Not unexpectedly, the cheeky idea behind "The Choice" -- Fox's thumb-in-the-eye, sound- and lookalike knockoff of a certain NBC musical competition -- is ultimately more enticing than the execution.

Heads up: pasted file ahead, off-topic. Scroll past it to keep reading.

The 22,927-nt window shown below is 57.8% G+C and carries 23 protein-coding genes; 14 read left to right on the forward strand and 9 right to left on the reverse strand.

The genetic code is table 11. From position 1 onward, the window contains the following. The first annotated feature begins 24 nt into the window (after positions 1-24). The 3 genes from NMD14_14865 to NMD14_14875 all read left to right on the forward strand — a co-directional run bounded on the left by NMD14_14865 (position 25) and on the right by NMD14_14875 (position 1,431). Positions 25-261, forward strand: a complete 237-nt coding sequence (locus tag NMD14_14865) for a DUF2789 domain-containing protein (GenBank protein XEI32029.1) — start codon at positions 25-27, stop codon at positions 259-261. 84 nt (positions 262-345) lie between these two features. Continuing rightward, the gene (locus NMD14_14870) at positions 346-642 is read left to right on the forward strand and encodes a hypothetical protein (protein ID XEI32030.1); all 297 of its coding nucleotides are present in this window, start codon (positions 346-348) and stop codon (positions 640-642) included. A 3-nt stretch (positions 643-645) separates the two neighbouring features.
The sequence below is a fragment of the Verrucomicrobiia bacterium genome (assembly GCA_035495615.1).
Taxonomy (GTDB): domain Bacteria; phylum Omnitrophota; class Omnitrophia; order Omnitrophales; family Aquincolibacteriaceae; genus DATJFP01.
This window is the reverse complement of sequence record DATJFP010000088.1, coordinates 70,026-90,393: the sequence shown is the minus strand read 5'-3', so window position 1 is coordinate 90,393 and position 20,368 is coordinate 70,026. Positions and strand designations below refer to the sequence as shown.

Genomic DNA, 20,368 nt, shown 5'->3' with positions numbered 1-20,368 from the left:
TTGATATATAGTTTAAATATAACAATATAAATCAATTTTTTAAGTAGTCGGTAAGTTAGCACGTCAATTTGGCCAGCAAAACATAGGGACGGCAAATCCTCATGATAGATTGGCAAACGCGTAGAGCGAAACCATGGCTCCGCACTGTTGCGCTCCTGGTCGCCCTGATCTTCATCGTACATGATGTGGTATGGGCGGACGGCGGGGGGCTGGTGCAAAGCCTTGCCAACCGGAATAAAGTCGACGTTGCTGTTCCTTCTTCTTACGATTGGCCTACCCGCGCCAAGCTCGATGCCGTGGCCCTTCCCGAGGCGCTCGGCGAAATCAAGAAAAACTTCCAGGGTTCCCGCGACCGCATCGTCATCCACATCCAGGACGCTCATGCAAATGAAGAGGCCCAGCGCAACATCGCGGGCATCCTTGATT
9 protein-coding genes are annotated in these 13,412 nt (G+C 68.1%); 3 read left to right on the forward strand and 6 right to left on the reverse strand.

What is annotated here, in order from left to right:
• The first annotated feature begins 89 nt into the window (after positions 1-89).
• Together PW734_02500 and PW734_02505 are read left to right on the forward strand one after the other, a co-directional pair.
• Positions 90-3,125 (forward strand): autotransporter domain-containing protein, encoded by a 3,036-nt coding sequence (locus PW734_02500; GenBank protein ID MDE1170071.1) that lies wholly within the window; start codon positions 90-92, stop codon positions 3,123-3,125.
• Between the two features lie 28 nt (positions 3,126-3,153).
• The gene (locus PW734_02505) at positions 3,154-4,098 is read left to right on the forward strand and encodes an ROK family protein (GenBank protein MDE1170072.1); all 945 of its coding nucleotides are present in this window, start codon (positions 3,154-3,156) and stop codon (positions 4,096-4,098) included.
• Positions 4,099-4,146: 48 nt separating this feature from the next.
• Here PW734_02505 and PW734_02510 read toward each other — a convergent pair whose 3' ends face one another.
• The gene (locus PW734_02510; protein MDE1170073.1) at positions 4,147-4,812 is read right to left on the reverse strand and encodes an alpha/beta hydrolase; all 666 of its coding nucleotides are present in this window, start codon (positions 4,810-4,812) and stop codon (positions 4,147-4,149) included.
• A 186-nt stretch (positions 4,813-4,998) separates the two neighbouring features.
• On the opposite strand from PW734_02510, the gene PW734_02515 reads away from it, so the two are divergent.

Not unexpectedly, the cheeky idea behind “The Choice” — Fox’s thumb-in-the-eye, sound- and lookalike knockoff of a certain NBC musical competition — is ultimately more enticing than the execution. The premiere provides silly fun for awhile provided one can tolerate the camera panning over women from toe to head, like a burger in a fast-food ad, but as there’s really nothing at stake, sitting through a full hour begins to yield diminishing returns. That said, the series will likely trigger curiosity as a summer fill-in, and if nothing else demonstrates Fox reality guru Mike Darnell hasn’t lost his renegade no-honor-among-thieves streak.Fox’s decision to so brazenly tweak NBC doubtless has a lot to do with “The Voice’s” success, but the network and producers haven’t bothered trying to obscure the similarities, down to the swiveling chairs the four celebrity bachelors occupy. About that term: Fox certainly is bandying “celebrity” about rather loosely; indeed, without an assist from reality TV, “The Choice” might exhaust its supply of what qualifies as genuine “celebrities” before the second episode. At any rate, the four guys — in the premiere, “Jersey Shore’s” Pauly D, singer Romeo, athlete Jeremy Bloom and soap actor Jason Cook — listen to the women describe themselves before deciding whether to pull their “love handle” (groan) and swivel around to examine the merchandise. The herd will eventually be thinned to a trio of candidates for each guy, who chooses one for a “dream date.” Host Cat Deeley does what she can to energize the proceedings, and the way the celebs respond to the crowd reaction is, initially, kind of funny. Speaking bluntly, though, the show simply isn’t as piggish as would be required to feel truly provocative. For that to happen, the guys would have to swivel around and see a woman they consider terribly disappointing. While some candidates are more attractive than others, the show doesn’t descend (yet, anyway) to that level. Barring that, the parade of eager contestants can’t help but become a tad repetitive — and tedious. Fox will pair “Choice” with another dating concept, the George Lopez-hosted “Take Me Out,” in what amounts to a low-risk test of whether MTV-style fare can thrive there during the summer. Lacking a harder edge, though, it’s difficult to envision the series sustaining much interest, even if the sampling’s solid. Credit Fox with making some noise, perhaps, but those behind “The Choice” would need to swing bigger love handles to become must-see TV. Because the bottom line is that viewers — like these sorta-celebrities — have lots of choices.